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Small variable segments constitute a major type of diversity of bacterial genomes at the species level

Fabrice Touzain1, Erick Denamur2, Claudine Médigue3, Valérie Barbe4, Meriem El Karoui1 and Marie-Agnès Petit1*

Author Affiliations

1 INRA, UMR1319, Micalis, Bat 222, Jouy en Josas, 78350, France

2 INSERM U722 and Université Paris 7, Faculté de Médecine, Site Xavier Bichat, Paris, 75018, France

3 CNRS-UMR 8030 & CEA/IG/Genoscope, Laboratoire d'Analyses Bioinformatiques en Génomique et Métabolisme (LABGeM), rue Gaston Crémieux, Evry, 91057, France

4 CEA, Institut de Génomique, Genoscope, rue Gaston Crémieux, Evry, 91057, France

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Genome Biology 2010, 11:R45  doi:10.1186/gb-2010-11-4-r45

Published: 30 April 2010

Abstract

Background

Analysis of large scale diversity in bacterial genomes has mainly focused on elements such as pathogenicity islands, or more generally, genomic islands. These comprise numerous genes and confer important phenotypes, which are present or absent depending on strains. We report that despite this widely accepted notion, most diversity at the species level is composed of much smaller DNA segments, 20 to 500 bp in size, which we call microdiversity.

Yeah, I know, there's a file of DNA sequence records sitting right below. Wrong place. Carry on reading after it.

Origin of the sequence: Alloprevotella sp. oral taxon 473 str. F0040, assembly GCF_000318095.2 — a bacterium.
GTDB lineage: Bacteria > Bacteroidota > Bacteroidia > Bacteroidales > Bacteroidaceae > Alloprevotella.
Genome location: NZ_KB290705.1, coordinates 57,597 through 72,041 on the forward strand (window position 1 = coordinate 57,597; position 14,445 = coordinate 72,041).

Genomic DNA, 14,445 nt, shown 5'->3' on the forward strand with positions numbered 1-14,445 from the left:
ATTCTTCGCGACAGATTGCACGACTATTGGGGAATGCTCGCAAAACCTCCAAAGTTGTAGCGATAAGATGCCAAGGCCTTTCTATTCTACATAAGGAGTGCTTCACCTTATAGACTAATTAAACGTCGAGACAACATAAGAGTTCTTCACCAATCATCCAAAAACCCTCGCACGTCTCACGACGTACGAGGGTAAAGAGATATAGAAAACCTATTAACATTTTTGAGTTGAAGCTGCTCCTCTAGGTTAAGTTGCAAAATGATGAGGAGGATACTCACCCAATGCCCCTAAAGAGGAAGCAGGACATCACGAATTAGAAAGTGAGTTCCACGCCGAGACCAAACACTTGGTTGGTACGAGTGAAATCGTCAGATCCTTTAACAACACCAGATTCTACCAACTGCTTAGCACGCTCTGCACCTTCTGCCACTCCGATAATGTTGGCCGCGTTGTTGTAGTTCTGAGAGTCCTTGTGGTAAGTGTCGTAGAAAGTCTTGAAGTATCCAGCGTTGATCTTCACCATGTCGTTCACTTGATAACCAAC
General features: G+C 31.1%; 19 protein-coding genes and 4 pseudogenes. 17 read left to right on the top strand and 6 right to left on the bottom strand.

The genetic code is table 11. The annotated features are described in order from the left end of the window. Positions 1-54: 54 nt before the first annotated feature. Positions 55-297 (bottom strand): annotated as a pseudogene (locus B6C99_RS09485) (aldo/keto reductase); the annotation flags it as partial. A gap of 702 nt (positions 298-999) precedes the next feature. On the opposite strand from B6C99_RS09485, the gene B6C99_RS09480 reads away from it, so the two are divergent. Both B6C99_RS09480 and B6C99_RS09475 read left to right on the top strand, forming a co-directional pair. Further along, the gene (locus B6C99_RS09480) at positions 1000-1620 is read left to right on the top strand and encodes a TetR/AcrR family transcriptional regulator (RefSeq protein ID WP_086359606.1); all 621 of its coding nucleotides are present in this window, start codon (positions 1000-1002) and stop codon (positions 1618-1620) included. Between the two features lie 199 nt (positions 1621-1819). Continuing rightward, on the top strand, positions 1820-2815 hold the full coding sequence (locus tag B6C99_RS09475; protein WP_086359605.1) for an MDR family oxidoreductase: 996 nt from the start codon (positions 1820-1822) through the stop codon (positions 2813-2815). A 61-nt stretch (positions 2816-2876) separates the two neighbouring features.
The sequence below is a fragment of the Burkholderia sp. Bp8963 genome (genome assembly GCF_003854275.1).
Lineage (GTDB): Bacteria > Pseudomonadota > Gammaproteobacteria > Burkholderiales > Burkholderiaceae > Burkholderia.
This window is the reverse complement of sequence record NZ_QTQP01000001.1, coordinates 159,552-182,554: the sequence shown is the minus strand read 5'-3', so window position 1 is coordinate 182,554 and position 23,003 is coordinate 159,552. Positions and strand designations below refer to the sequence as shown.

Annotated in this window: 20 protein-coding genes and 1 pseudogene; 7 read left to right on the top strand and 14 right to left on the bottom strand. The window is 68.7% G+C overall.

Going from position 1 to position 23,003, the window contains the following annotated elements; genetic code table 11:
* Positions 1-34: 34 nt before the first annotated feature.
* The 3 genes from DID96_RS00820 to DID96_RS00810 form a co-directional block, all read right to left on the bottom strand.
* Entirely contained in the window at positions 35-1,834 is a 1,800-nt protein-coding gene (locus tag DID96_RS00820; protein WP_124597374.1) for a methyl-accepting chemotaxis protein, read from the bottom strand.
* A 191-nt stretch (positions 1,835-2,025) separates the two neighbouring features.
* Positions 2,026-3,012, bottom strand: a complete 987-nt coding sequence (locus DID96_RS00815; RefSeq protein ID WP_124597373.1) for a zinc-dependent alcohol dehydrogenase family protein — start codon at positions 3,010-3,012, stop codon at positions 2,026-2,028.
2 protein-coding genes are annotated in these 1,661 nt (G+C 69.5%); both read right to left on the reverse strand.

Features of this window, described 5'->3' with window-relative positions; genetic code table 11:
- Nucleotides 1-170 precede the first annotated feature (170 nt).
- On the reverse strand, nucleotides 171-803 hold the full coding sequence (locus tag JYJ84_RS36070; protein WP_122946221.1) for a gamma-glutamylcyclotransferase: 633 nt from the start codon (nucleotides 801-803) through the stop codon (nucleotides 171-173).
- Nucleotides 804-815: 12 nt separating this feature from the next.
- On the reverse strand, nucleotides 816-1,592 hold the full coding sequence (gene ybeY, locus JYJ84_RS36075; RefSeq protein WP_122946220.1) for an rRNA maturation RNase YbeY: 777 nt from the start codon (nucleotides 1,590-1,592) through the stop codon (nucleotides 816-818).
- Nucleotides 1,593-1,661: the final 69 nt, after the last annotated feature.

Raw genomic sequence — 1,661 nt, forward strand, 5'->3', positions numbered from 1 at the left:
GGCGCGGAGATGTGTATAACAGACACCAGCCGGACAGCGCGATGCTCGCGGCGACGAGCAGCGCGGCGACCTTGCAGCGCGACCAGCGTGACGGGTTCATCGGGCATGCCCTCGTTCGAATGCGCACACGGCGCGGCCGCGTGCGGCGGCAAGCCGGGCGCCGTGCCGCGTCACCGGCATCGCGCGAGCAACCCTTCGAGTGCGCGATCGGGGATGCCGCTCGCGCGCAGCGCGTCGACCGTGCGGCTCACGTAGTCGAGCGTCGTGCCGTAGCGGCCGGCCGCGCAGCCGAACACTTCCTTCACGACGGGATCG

Results

We performed a systematic analysis of the variable segments detected by multiple whole genome alignments at the DNA level on three species for which the greatest number of genomes have been sequenced: Escherichia coli, Staphylococcus aureus, and Streptococcus pyogenes. Among the numerous sites of variability, 62 to 73% were loci of microdiversity, many of which were located within genes. They contribute to phenotypic variations, as 3 to 6% of all genes harbor microdiversity, and 1 to 9% of total genes are located downstream from a microdiversity locus. Microdiversity loci are particularly abundant in genes encoding membrane proteins. In-depth analysis of the E. coli alignments shows that most of the diversity does not correspond to known mobile or repeated elements, and it is likely that they were generated by illegitimate recombination. An intriguing class of microdiversity includes small blocks of highly diverged sequences, whose origin is discussed.

Conclusions

This analysis uncovers the importance of this small-sized genome diversity, which we expect to be present in a wide range of bacteria, and possibly also in many eukaryotic genomes.